The other night, I sat with my family and watched the announcement from Ferguson in shock and disbelief…not because I expected the announcement to be different but because they were actually making this announcement in the dead of night in a community that was already deeply wounded. The fact that not one person thought against that decision is still appalling. Did he/she/they honestly think that the people “of”…and “not so of” Ferguson would NOT riot?? Let me be clear in saying that I definitely do not condone such violence and destruction but then again, I don’t condone a person not even getting a trial for his part in the murder that led to this but…what do I know?

I hated seeing the destruction of Ferguson, the teargas, smoke, gunshots, fire, armored vehicles…a revolution that could have been avoided. I watched my son care and then not care because in his words…

“What’s the point?”

I didn’t expect everyone to feel my grief in hearing that decision but I also didn’t expect such hate. Through Facebook, I watched people from my own local community and learning community cheering about an officer not charged while justifying his actions with Mike Brown’s apparent lack of respect for the law because death by firing squad is the new accepted penalty for the unarmed fleeing.

I think that the comment that hurt the worst was this comment…”I don’t understand how people are completely excusing the actions of this marijuana smoking thug”…or something to that nature…because this was from a fellow educator with a now questionable belief of what constitutes “a thug”.

Maybe I expected too much in people understanding the ramifications of living in a community that has been historically plagued with racial divisiveness.  It’s a bit odd but I thought that people would have understood that in a community like Ferguson, a fair grand jury was just as impossible as a fair trial. Unfortunately, I had to endure reading all about the “crime excusing” evidence and wait for it…the inclusion of three black grand jury members. (Yes, someone actually mentioned that)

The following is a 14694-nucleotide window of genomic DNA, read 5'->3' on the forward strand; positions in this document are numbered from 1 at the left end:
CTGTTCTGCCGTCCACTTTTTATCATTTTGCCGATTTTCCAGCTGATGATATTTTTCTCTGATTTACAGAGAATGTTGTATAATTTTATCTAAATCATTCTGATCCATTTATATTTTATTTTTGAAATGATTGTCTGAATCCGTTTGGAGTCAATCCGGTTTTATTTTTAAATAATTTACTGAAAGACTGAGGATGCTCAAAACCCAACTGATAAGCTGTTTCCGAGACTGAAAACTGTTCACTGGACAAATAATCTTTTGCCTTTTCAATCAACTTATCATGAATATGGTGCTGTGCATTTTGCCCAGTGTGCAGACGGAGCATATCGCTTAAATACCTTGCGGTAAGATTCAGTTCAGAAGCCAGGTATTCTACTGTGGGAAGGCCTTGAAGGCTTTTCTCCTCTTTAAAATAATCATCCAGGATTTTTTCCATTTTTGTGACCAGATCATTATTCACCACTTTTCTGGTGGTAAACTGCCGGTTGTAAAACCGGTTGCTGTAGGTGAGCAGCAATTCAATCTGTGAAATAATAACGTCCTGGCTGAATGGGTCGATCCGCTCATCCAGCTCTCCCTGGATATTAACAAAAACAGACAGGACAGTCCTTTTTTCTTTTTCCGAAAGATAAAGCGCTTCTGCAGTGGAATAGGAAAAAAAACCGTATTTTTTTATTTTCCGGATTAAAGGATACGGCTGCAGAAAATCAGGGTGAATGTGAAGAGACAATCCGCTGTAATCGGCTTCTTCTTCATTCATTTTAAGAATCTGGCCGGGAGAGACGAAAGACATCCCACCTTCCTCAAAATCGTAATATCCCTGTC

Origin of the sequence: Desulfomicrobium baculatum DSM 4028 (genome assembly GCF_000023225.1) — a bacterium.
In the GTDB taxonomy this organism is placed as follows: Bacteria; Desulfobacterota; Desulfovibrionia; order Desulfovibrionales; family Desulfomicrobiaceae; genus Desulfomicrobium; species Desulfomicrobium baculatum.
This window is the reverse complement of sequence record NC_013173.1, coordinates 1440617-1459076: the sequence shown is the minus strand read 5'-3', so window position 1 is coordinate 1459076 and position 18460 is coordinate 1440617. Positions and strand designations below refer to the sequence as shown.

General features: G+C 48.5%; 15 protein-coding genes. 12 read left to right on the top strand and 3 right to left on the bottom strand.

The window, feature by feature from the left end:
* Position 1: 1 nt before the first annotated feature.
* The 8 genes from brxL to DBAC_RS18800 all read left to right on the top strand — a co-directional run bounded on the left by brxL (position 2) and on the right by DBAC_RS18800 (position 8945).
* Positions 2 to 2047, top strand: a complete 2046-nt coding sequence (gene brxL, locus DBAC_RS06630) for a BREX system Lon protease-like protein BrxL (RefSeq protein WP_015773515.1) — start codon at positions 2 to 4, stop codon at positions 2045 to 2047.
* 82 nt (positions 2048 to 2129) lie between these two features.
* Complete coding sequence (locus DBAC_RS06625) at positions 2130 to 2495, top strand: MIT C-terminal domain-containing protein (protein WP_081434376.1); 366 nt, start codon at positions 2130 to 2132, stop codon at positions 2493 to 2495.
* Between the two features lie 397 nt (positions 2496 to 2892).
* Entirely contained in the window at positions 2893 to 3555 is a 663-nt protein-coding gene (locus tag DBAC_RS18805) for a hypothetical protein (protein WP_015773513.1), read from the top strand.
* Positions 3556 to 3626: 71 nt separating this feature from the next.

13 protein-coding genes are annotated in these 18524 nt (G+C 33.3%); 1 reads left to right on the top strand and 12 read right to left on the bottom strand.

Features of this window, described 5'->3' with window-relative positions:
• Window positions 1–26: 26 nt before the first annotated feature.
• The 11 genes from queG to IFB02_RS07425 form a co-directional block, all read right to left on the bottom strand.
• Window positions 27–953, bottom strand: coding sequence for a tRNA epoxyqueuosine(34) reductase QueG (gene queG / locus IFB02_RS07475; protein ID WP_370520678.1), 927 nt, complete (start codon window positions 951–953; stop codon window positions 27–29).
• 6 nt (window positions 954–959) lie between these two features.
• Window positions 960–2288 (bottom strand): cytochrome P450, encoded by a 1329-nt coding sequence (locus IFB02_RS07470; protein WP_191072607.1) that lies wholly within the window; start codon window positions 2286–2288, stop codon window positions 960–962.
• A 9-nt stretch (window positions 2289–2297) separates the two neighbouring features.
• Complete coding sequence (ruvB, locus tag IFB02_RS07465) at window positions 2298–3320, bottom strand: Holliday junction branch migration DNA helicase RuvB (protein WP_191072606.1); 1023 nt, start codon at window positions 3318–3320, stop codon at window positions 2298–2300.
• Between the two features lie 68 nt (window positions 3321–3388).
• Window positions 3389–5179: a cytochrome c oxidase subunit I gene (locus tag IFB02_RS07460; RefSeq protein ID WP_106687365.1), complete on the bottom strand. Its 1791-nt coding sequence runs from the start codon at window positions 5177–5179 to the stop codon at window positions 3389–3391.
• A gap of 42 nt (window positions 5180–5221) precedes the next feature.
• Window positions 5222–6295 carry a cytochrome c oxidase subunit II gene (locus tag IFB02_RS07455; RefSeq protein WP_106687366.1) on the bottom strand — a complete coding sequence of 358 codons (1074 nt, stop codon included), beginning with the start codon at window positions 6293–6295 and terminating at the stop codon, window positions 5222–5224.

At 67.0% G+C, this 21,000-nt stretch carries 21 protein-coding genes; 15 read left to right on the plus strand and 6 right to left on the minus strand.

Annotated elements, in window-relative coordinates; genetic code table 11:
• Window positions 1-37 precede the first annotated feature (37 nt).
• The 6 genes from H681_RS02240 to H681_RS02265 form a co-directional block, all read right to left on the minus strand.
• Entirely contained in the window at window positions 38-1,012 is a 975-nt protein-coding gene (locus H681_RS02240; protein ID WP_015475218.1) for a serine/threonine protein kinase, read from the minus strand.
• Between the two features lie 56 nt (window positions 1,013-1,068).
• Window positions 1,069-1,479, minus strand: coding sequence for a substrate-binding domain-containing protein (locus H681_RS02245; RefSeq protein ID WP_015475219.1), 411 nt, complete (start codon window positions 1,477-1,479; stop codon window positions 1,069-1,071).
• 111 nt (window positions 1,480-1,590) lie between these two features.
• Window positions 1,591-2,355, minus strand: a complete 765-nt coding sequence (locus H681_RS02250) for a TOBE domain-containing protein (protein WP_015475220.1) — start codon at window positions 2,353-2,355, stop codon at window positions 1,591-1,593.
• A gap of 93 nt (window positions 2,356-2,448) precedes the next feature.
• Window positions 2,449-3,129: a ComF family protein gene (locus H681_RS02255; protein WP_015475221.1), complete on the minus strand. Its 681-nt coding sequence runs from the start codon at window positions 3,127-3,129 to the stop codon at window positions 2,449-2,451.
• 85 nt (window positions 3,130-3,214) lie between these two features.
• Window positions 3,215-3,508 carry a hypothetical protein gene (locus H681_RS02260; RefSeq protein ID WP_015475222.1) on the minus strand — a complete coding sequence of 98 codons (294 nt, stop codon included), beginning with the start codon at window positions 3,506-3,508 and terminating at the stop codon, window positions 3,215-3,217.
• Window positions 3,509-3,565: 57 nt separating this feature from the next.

Personally, this was tough because I could not think about Mike Brown without thinking about my own brother, a young man who has had his own bouts with the law in many forms. He is days aways from being off probation and I have watched him struggle for years with finding his place in life through multiple crimes and even a gunshot wound that was inches away from taking his life. Yet, he is still here and thankfully doing quite well. Sadly, I imagine that many of the same people would have also ignored my brother’s right to live.

I think of my son and the road that lies ahead for him. As much as I am fighting like crazy to help him become the man that he was created to be…I struggle with knowing that he too could in fact make some bad decisions. I pray that he refrains from being a chalk mark on the ground because I can only imagine what people might have to think about him.

Honestly, there is no imagining what people think of my brother or my son because I read what people thought. My son…my brother…my cousins…my friends…are all Mike Brown. At least we are clear on that part.

Call me naive but maybe I expected a little bit of humanity and humility. I didn’t get that at all. What I got instead was a big dose of “Oh my gosh…did you really just type that and hit enter?”

What Now?

If this case has shown nothing, it has clearly drawn a line showcasing what people believe. Please stop saying that this is not about race because it is. The first step to healing is acceptance. Right now, we’re still stuck in denial. We can’t move forward until we face the obvious.

Goal Setting Like a Baby

I have an 11 month old nephew who is just starting to take much longer walks around the house. Since he was about 9.5 months old, he’s been attempting this passage of life with very limited prodding from adults. I’ve sat for long periods of time watching him literally watch the people around him and it…Continue Reading

Access, Opportunity and #Internet4Schools

Access, Opportunity and #Internet4Schools

The day that my dad brought home a set of encyclopedias was an important family event. He called all of us into the front room as he unpacked each book one by one. To my parents, providing this access to knowledge was critical and I distinctly remember my dad telling us that within those books was the…Continue Reading